In the ever growing filmography of Scott Adkins 2018’s Accident Man stands out. While most of his movies are generic DTV action movies, Accident Man was a passion project to him. It was a more lighthearted feature than his usual output and a Scott Adkins take on a comic book property. Apparently it did well enough to warrant a sequel: Accident Man: Hitman’s Holiday.
After the events in London, Mike Fallon is living on the island of Malta where he still operates as a hitman who stages his hits as accidents. One day he runs into Finicky Fred and assumes his past in London has caught up with him. But them running into each other is simply a matter of fate and the two start a partnership which evolves into a friendship.
But when the son of mob boss Zuuzer survives an assassination attempt staged as an accident on his life, the blame is put on Fallon. He manages to convince the mob boss of his innocence, but she does take Fred hostage. In exchange she wants Fallon to bring her son Dante back home safe.
Dante is a piece of work. He’s a whiny twenty-something who walks around in some sort of Pokemon pajama. To make things worse, he swallows a tracker on purpose. This makes him an easy target for an array of skilled assassins looking for a 9 million dollar payday.
Accident Man: Hitman’s Holiday opens with Adkins fighting a clown who wields a brick on a stick hammer. The screen freezes and Adkins goes into full voice over mode with the classic “So how did I get myself into this situation?” flashback framing of the story. It’s one of the many moments Scott Adkins provides the movie with clever sounding dialogue delivered in a thick British accent.
By starting with Fallon fighting a maniacal clown, the movie directly acknowledges its comic book roots. The rest of the assassins are less flashy, but all of them stand out from a genera;l crowd. Something which basically makes someone unsuitable for this job in real life.
The movie takes its time to put the assassins into play. The first act mostly consists of building up the bond between Fallon and Fred. We see them taking out several marks with elaborate staged accidents. Fallon also has a deal with Wong Siu-ling. She’s a martial artist who keeps Fallon alert and in shape by attacking him by surprise whenever she pleases. A simple plot device to keep provide the movie with action scenes until the assassins arrive.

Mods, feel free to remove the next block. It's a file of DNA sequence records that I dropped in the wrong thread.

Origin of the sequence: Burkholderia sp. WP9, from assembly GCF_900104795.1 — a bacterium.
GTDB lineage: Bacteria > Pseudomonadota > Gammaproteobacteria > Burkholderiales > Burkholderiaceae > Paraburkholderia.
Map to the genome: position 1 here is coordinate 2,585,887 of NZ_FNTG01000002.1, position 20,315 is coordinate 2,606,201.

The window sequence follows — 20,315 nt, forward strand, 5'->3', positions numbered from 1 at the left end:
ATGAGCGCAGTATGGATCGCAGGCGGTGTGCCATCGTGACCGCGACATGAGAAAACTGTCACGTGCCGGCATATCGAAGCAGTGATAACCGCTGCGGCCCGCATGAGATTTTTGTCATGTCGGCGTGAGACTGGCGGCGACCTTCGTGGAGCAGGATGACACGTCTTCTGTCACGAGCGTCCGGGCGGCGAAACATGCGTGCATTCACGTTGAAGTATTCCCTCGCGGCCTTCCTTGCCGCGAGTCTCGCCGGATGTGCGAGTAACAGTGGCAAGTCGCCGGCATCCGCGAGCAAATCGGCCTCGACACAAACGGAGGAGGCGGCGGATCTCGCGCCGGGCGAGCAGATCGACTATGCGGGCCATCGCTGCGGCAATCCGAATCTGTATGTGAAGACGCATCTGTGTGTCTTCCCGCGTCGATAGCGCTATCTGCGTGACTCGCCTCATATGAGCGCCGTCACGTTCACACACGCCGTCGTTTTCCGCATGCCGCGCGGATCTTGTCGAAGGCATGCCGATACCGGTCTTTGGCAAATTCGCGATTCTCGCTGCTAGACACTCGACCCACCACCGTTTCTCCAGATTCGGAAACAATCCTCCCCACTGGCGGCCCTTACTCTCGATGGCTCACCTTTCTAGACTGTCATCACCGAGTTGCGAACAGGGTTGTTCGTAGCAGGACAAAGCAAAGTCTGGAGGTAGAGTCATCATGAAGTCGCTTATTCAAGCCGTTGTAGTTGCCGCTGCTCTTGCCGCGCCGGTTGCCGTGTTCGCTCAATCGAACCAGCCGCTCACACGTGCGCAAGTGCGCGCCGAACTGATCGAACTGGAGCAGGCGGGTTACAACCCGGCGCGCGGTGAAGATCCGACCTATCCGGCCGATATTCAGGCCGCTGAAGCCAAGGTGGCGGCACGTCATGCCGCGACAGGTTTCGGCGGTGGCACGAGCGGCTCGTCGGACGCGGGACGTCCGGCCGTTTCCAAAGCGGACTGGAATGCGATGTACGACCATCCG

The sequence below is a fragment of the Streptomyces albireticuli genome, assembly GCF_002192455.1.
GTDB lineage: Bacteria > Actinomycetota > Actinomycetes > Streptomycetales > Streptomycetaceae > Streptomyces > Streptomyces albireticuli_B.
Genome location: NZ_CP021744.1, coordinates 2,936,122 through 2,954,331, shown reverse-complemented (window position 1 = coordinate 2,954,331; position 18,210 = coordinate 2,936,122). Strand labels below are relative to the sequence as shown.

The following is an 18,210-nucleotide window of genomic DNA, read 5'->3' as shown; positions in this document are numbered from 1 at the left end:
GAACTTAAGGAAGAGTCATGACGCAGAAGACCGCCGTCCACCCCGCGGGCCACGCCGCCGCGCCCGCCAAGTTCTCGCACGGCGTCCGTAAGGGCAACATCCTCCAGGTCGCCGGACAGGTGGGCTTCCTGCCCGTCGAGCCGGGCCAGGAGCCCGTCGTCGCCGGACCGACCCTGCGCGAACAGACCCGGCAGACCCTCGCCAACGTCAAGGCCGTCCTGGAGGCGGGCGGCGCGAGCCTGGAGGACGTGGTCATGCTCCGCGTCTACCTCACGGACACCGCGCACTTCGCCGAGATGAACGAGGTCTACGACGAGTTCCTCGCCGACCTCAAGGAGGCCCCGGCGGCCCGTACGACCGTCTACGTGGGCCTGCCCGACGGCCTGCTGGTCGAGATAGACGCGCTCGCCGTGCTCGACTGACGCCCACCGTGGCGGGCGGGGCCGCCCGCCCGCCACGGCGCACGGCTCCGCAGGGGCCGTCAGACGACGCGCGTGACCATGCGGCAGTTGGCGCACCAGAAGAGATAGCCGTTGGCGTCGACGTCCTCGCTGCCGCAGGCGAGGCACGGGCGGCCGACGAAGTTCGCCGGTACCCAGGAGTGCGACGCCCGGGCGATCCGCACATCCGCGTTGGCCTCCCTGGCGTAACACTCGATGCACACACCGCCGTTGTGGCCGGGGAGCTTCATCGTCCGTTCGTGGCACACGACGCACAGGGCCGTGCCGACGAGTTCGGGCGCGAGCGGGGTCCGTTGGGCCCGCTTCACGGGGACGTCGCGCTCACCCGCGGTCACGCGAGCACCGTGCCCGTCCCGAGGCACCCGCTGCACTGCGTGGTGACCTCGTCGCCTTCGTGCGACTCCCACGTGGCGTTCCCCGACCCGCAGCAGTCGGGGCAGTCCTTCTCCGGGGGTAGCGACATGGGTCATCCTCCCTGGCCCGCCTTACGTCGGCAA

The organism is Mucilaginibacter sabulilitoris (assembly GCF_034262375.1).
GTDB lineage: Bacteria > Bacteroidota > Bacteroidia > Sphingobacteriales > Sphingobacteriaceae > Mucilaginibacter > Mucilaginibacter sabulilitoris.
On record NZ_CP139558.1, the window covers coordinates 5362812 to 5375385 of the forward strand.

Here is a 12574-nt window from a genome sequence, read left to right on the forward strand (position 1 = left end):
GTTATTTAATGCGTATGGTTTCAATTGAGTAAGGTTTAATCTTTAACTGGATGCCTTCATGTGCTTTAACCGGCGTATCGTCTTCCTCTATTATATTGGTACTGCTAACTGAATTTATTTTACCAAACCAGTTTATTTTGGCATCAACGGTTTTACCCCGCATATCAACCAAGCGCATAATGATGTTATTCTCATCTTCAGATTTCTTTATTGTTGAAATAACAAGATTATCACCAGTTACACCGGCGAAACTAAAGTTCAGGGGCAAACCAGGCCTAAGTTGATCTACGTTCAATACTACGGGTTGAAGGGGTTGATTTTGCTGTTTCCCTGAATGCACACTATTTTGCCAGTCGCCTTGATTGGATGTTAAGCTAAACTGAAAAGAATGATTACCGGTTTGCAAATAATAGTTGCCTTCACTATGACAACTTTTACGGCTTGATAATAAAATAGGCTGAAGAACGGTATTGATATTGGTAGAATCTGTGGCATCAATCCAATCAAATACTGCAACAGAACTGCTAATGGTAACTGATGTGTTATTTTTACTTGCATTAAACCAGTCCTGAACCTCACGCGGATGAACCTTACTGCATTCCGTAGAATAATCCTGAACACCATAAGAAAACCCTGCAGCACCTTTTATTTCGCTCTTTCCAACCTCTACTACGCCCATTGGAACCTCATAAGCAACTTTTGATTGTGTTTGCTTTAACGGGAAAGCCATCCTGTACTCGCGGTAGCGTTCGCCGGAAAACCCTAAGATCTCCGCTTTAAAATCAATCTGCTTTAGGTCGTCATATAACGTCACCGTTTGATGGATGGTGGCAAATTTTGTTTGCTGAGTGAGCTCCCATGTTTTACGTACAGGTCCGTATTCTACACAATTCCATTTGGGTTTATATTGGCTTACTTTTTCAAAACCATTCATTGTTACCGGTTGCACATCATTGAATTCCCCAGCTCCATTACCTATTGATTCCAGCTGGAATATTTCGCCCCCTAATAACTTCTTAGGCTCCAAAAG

Once the assassins enter the picture, the movie takes it down a notch in terms of plot and opts to basically go from one fight scene to the next. Each assassin appears when Fallon has disposed of the previous one. Almost like Street Fighter II or Mortal Kombat roster. The fights are great and nicely choreographed, especially considering that movies like this are shot on a shoestring budget which doesn’t allow the stuntmen to put months of work into the choreography.
The small budget is also obvious when it comes to the special effects. Almost all of the visual effects are glaringly added in post production with a computer. Even when a practical approach seems to be the better choice. There is a shot of a decapitated head tumbling down across the camera and it’s pretty obvious that it’s created entirely during post-production with CGI. None of the colors, light and shadows on the head match the environment. In these cases the choice for CGI baffles me, as similar shots have been done practical for decades now. It’s not that hard and expensive to get yourself a prop head in the movie industry.
Luckily there aren’t many shots, but every time a CG effect is on screen it takes you out of an otherwise enjoyable, but slightly repetitive action movie. Blood squibs: CGI. Explosions: CGI. Fire effects: CGI. I know that these movies are made with a budget for only two or three weeks of shooting and therefor have little room to take time to perfect a special effects shot like an explosion thrusting a DJ on fire in slow motion towards the camera. But if such a shot can only be made by using really shoddy CGI I would rather not see this shot in the movie at all.
Accident Man: Hitman’s Holiday is certainly a movie that targets a niche audience. It’s a low budget action movie, with a more jokey approach than most Scott Adkins movies. This will put some people off. I liked it, while my girlfriend hated it. And she usually likes the simplistic Adkins action movies, like last year’s One Shot.
Accident Man: Hitman’s Holiday: it’s silly, it’s fun, but it’s not for everyone.